Day of prayer marked with dissenting views

May 5, 2011

Supporters marked the 60th annual National Day of Prayer on May 5,
just weeks after a federal appeals court dismissed a suit that
challenged the law creating the day as unconstitutional.

Focus on
the Family founder James Dobson spoke of the "poignant moment" for the
annual gathering on Capitol Hill after a federal court last year had
cast uncertainty about future observances. "Millions of people prayed,
and many of them here in this room, and God heard and answered prayer
and here we are today!" said Dobson, husband of Shirley Dobson,
chairwoman of the National Day of Prayer Task Force.

While similar
events took place in churches, on military bases and on courthouse
steps across the country, about 400 people at the Washington observance
prayed for relief from natural disasters and thanked God for the capture
and death of al-Qaeda leader Osama bin Laden.

"We are blessed to
have the best military and the most sophisticated weaponry in the
world," Shirley Dobson said. "They put their lives on the line to assure
that justice was done."

President Obama, who discontinued his
predecessor's annual observances at the White House, nonetheless issued a
proclamation under the 1988 law that designates the first Thursday in
May as the National Day of Prayer.

Church-state separation groups continued to oppose the observances.

is bad manners and worse law for Congress and the president to exhort
citizens to 'turn to God in prayer,' as the 1952 law enacting a National
Day of Prayer does," said Annie Laurie Gaylor, copresident of the
Freedom from Reli­gion Foundation, which recently lost the case about
the observance.

Officials at the Baptist Joint Com­mittee said
official National Day of Prayer declarations are misguided and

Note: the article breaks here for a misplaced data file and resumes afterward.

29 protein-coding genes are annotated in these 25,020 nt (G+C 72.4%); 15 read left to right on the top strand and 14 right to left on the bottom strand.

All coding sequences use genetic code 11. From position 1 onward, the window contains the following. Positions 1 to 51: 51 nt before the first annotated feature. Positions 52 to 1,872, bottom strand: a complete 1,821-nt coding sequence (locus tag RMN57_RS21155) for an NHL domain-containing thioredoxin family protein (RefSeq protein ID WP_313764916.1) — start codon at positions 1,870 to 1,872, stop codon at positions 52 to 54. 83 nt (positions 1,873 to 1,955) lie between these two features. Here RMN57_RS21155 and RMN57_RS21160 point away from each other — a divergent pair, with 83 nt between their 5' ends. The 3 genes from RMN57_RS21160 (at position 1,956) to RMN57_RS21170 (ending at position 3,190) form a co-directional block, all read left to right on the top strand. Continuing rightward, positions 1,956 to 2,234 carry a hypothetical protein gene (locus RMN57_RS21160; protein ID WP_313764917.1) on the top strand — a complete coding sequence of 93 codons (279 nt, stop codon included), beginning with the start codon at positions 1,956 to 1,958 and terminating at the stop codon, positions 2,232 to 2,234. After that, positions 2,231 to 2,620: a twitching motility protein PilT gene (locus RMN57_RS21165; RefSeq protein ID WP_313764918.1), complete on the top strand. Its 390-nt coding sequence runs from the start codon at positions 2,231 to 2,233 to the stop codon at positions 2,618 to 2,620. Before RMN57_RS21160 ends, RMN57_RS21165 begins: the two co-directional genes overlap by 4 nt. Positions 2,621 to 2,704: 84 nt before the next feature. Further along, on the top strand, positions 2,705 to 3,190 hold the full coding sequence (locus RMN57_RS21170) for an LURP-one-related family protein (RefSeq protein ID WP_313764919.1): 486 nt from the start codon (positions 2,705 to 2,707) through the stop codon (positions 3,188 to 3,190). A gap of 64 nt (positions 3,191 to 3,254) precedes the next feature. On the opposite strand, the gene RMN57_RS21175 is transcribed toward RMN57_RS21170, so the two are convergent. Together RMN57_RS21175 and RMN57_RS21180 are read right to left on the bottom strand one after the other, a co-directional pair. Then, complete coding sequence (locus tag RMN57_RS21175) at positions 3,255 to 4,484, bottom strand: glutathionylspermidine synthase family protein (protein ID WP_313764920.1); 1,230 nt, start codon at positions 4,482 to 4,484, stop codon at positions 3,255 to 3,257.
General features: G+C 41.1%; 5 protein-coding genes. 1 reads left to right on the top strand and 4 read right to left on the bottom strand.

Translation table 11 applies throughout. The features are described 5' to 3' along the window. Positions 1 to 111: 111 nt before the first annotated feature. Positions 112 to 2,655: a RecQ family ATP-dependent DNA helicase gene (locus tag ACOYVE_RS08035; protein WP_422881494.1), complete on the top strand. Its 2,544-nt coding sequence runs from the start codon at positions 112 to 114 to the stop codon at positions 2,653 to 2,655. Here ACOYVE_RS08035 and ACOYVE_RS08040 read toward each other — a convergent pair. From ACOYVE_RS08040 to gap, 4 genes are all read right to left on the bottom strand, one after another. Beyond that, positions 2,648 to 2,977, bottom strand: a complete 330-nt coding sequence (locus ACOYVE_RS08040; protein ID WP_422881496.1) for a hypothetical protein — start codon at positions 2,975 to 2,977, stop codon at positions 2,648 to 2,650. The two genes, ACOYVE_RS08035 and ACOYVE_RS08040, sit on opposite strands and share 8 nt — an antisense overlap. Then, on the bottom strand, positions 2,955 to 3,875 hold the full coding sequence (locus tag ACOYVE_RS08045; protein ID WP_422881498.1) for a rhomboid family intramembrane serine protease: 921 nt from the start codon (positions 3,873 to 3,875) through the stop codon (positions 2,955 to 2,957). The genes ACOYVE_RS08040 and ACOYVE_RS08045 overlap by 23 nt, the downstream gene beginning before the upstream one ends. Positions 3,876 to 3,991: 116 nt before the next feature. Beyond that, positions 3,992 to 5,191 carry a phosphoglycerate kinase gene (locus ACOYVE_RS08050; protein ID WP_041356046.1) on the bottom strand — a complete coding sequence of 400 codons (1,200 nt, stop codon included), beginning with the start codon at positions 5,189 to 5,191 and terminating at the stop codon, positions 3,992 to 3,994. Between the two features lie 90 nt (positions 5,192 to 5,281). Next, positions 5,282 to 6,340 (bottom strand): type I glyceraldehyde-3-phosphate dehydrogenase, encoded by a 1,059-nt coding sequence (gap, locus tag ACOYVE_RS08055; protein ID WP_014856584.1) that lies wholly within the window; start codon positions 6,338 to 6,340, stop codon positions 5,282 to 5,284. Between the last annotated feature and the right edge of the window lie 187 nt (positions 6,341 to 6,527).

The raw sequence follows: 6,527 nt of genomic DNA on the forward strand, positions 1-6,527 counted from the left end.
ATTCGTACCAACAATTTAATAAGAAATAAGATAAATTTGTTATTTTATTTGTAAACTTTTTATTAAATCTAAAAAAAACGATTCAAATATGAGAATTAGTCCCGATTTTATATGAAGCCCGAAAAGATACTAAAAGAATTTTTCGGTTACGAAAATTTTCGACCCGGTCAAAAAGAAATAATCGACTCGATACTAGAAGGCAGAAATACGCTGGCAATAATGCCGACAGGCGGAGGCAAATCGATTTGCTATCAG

unnecessary. "The government shouldn't be in the business of telling the
American people what, where or when to pray or even if they should
pray," said J. Brent Walker, executive director of the 75-year-old
religious liberty organization.

The annual observance does not
represent a cataclysmic breach in the wall of separation between church
and state, added K. Hollyn Hollman, general counsel of the Baptist Joint
Committee. "There is little if any coercion of anyone's conscience,"
she said. But she added, "actual coercion" has never been the standard
to judge whether or not government has overstepped its bounds in
establishing religion.

Rep. Allen West (R., Fl.), who said that
the Navy SEALs prayed before entering bin Laden's compound in Pakistan,
de­fended the observances against opposition from advocates of
church-state separation.

"That principle does not apply to
separating me or any of us from our faith and belief in the God of
Abraham, Isaac and Jacob," he said, drawing a standing ovation. "It does
not apply to separating this great nation from its Judeo-Christian
faith heritage."

Task force officials invited former Sen.
Elizabeth Dole to speak "on behalf of" the executive branch, in lieu of a
representative from the current administration. Dole, who served as
secretary of transportation during Ronald Reagan's ad­ministration,
spoke of Reagan's reliance on prayer, support of religious tolerance and
belief in "how good can triumph over evil."  —RNS, ABP